nwinkelmann  Yes, this a great summary to the post by @bubbles and the article he posted! Another way to think of the question is not, what causes repair, but what causes irreversible injury/fibrosis. That article explained an experiment that showed TGF-beta was necessary to initiate fibrosis, but if BM was intact and TGF-beta was removed, the fibrosis didn't persist, i.e. intact BM is protective against TGF-beta. https://www.ncbi.nlm.nih.gov/pmc/articles/PMC2645241/ +  


submitted by keycompany(310),
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m2nscstai8whp6w5..l0Cnt/gM.vPih/np9/m:wt/i0.erc/bloc/

lersO gniS si a yvnio,itsiset-wl lypccfoi-ewits difning fo grMkbeeonc oriAcrsrtlseleioso ()MA rairccehzatde yb a" bpelplaa lutoahhg elsspul,se aalird aerryt whlei teh PB ffuc si nfdlaeti aoebv scsiylot erup"rses.

It is isspeblo hatt )eae:rhit The tciwfoecispy-il of tsih stte ensam ti is saol balppealic ot lsortricohsseae tn(o tsju b) A)M heT NEMB tclrcriyone pesliim ttha AM is hnntreicgebala htiw s.trerlcoeshisoa

bubbles  This was my reasoning, too. I thought this was Mockenberg for sure +  
hello  I don't think think it's a type. According to 2 other comments: "It's atherosclerosis because it said “radial artery is NON-pulsatile BUT REMAINS PALPABLE even as the cuff is inflated”--> normally, you can’t feel the artery when the cuff is overinflated b/c overindlation occludes blood flow and arteries are squishy (compliant); BUT if you had atherosclerosis, which is literally hardening, you would not be able to compress the artery, and neither would you expect the normal radial (outward) expansion of an artery during systole. (that is, the pulses!): "If if something were to not be palpable then it would have to collapse -- atheroclerosis prevents this vessel collapse." +17  
arcanumm  I agree, I just reasoned that atherosclerosis would not be thicker when the lumen is blocked. I don't think they were going for Mockenberg at all. +  
arcanumm  would be thicker +  
drzed  Atherosclerosis isn't common in the radial artery though... it's common in the abdominal aorta + coronary, popliteal, and carotid arteries. I am not going to assume a guy has radial artery atherosclerosis when he is in his 80s without a dyslipidemia syndrome over monckeberg calcification! +  
haydenelise  Would've thanked you for your explanation @mdmike if it hadn't included the "whoever upvoted this is dumb" comment. What a turd lol +4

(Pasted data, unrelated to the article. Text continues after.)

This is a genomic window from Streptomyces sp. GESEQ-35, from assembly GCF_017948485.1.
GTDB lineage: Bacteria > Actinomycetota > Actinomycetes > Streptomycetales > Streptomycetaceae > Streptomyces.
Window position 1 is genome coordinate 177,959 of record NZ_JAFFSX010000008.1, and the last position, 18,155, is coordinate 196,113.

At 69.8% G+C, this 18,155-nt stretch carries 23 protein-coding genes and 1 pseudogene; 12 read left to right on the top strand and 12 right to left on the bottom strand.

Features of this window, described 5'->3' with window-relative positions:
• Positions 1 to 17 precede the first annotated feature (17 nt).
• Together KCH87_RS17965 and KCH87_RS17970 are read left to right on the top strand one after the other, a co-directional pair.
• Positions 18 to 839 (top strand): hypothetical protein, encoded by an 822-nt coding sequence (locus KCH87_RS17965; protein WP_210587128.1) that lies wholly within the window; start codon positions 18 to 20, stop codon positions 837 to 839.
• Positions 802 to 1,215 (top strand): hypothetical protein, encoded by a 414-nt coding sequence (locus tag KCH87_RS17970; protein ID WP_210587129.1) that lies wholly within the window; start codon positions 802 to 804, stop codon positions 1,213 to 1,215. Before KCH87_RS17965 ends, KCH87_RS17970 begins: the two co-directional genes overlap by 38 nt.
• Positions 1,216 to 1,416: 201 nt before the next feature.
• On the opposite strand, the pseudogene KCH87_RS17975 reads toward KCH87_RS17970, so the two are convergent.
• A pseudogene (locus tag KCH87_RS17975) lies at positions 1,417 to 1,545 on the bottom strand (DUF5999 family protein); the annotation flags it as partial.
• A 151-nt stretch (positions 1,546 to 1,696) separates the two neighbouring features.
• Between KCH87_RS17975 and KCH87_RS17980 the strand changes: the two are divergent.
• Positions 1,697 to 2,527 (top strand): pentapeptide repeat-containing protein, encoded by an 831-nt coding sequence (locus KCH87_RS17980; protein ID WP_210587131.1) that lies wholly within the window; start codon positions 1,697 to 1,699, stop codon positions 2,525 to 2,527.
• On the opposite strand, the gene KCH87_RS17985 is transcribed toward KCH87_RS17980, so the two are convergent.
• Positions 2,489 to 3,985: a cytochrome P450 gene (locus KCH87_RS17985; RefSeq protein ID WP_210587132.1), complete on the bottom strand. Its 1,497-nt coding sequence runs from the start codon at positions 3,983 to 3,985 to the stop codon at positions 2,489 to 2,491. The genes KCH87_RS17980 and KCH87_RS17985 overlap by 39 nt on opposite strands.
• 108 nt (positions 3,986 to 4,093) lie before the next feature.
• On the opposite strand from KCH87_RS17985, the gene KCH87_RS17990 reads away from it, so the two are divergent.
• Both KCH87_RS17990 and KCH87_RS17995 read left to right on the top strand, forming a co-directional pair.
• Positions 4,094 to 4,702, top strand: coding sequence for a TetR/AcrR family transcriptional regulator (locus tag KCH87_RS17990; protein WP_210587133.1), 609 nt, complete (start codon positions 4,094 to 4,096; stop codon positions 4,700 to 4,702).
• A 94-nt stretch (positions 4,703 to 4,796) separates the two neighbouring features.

submitted by skraniotis(10),
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zeyaldUndi ranel lfiaure dslea to tobceiaml cdaiss,io nda as a utresl icrabb sget ddltpeee as it tsrei to bffrue the aotuuicnaclm fo nrgocia d.iasc

bubbles  Thanks for the explanation! Do you know why Mg would not be a potential answer? Phosphate also accumulates in those with undialyzed renal failure, so I was thinking that maybe magnesium as a divalent cation would complex with PO3 (in a mechanism similar to Ca). +  
nwinkelmann  From the little bit of research I just did (because I didn't learn anything about dialysis at my medical school), ESRD can be associated with either low or high Mg levels, so the dialysate can cause either increased or decreased Mg levels depending on the patient's serum content, therefore I don't think based on this question, would could determine if removal of dialysis would lead to elevated or decreased magnesium. The end of the first article seems to favor ESRD leading to hypermagnesemia, so if that's the case, then removal of dialysis would cause Mg to increase as well. https://www.karger.com/Article/FullText/452725 and https://www.karger.com/Article/FullText/485212 +1  
hyperfukus  why is it that we aren't learning this stuff and they r just throwing it on step there's barely a blurb in FA about ckd/eskd +1  
hyperfukus  does uremia potentially have to do with this? +  
medulla  ESRD and not getting dialysis -> he is uremic -> met acidosis -> dec bic +11  
angelaq11  @medulla this is the best and simplest explanation. I got it wrong and chose Mg, wish I had made that connection. +